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Energy Law Exchange

June 8, 2017

Texas Supreme Court Removes Procedural Gotcha in Lawsuits Against Engineers, Architects, and Other Licensed Professionals

On April 28, 2017, the Texas Supreme Court held that trial courts have discretion whether to dismiss a lawsuit against a licensed professional with or without prejudice when a plaintiff fails to file an expert affidavit (Certificate of Merit) contemporaneously with its original petition. The Supreme Court rejected a good cause requirement for failing to file the Certificate, holding that the guiding principle in applying this discretion is only whether the lawsuit has merit. This ruling is important because defendants in many cases have arguedand one intermediate appellate court had heldthat failing to file a Certificate of Merit with an original petition or filing an inadequate Certificate of Merit requires a trial court to dismiss the lawsuit with prejudice, regardless of the underlying merits of the claims. The Supreme Courts opinion removes this procedural gotcha.

Section 15.002(a) of the Civil Practice and Remedies Code requires a plaintiff to file a Certificate of Merit contemporaneously with any lawsuit or arbitration that alleges damages arising out of professional services by licensed or registered professionals (e.g., engineers, architects, etc.). Section 15.002(e) mandates dismissal for failure to file the Certificate of Merit and states that the dismissal may be with prejudice. The statute does not explain when dismissal with prejudice is required or otherwise provide guidance for how a court should decide whether dismissal with prejudice is warranted.

In Pedernal Energy, LLC v. Bruington Engineering, Ltd., Plaintiff Pedernal failed to file a Certificate of Merit with its original petition alleging damages arising out of engineering services. Defendant Bruington filed a motion to dismiss with prejudice for failure to comply with the statute, and Pedernal non-suited Bruington shortly thereafter (the lawsuit continued against another defendant). Pedernal later filed an amended petition with a Certificate of Merit adding Bruington back to the lawsuit. Bruington filed another motion to dismiss with prejudice for Pedernals failure to comply with the statute with respect to its original petition and because the Certificate of Merit attached to the amended petition was allegedly insufficient. The trial court denied Bruingtons motion, and Bruington filed an interlocutory appeal.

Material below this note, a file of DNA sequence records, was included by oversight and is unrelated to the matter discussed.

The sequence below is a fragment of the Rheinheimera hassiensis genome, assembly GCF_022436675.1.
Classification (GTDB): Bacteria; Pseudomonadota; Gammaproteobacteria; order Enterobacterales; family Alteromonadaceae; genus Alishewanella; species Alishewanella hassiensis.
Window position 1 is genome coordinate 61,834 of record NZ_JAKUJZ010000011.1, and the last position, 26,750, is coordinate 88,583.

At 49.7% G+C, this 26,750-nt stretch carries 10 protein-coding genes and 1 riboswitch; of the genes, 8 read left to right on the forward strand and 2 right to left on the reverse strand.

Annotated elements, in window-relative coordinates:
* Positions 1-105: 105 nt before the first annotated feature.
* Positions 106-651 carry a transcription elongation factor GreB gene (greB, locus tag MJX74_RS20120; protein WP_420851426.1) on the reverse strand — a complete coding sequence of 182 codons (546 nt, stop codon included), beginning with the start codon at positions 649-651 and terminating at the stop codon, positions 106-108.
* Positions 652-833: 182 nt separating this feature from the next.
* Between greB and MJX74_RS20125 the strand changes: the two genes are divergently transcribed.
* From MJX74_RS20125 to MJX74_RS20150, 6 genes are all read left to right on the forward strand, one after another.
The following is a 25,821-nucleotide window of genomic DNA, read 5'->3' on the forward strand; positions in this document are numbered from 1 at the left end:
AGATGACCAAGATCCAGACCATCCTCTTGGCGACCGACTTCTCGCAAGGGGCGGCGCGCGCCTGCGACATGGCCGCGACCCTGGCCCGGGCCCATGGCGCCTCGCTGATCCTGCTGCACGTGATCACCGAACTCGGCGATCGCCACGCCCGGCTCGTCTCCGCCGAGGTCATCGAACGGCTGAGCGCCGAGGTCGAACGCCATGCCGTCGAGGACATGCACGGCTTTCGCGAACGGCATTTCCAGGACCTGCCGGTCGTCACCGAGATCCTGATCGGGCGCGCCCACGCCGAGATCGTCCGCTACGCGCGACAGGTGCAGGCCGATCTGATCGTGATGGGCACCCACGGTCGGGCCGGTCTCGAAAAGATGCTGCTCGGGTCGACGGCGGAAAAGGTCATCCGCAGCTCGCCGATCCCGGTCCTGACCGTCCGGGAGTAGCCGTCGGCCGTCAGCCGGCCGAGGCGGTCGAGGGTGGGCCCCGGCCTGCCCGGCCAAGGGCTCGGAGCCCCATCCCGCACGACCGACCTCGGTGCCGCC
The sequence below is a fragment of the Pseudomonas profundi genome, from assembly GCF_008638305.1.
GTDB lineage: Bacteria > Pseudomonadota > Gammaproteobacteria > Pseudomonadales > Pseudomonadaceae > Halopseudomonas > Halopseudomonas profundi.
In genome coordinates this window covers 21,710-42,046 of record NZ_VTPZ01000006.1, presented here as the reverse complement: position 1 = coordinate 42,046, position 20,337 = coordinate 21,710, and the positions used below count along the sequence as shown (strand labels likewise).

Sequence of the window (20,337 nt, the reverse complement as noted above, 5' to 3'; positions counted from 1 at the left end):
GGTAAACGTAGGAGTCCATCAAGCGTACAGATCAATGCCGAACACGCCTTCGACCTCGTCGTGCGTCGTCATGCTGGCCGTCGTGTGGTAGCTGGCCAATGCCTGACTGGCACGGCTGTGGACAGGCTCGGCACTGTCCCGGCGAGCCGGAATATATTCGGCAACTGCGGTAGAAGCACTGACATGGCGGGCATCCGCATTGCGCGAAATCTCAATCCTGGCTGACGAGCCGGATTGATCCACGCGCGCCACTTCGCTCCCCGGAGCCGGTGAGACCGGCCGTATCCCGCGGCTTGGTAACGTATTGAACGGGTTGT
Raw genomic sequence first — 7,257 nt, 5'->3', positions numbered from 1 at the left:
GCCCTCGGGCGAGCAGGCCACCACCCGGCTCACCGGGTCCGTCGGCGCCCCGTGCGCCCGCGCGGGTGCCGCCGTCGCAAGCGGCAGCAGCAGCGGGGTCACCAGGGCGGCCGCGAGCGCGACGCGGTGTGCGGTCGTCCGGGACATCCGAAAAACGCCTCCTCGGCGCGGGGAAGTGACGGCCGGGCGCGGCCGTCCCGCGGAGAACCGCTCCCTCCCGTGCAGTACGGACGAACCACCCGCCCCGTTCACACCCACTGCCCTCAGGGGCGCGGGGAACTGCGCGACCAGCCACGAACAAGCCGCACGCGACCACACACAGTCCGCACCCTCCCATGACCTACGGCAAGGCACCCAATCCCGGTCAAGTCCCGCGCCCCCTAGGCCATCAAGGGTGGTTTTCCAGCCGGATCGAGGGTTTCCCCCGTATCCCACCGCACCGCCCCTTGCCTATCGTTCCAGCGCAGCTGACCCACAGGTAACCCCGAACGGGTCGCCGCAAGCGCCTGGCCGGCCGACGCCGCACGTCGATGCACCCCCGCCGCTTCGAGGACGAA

The San Antonio Court of Appeals held that the trial court should have dismissed the amended petition, but remanded the case so the trial court could determine whether the dismissal should be with or without prejudice. On remand, the trial court held an evidentiary hearing and dismissed the lawsuit without prejudice. Again, Bruington appealed. This time the San Antonio Court of Appeals held that the trial court abused its discretion in dismissing the lawsuit without prejudice. It reversed and rendered, dismissing the case against Bruington with prejudice.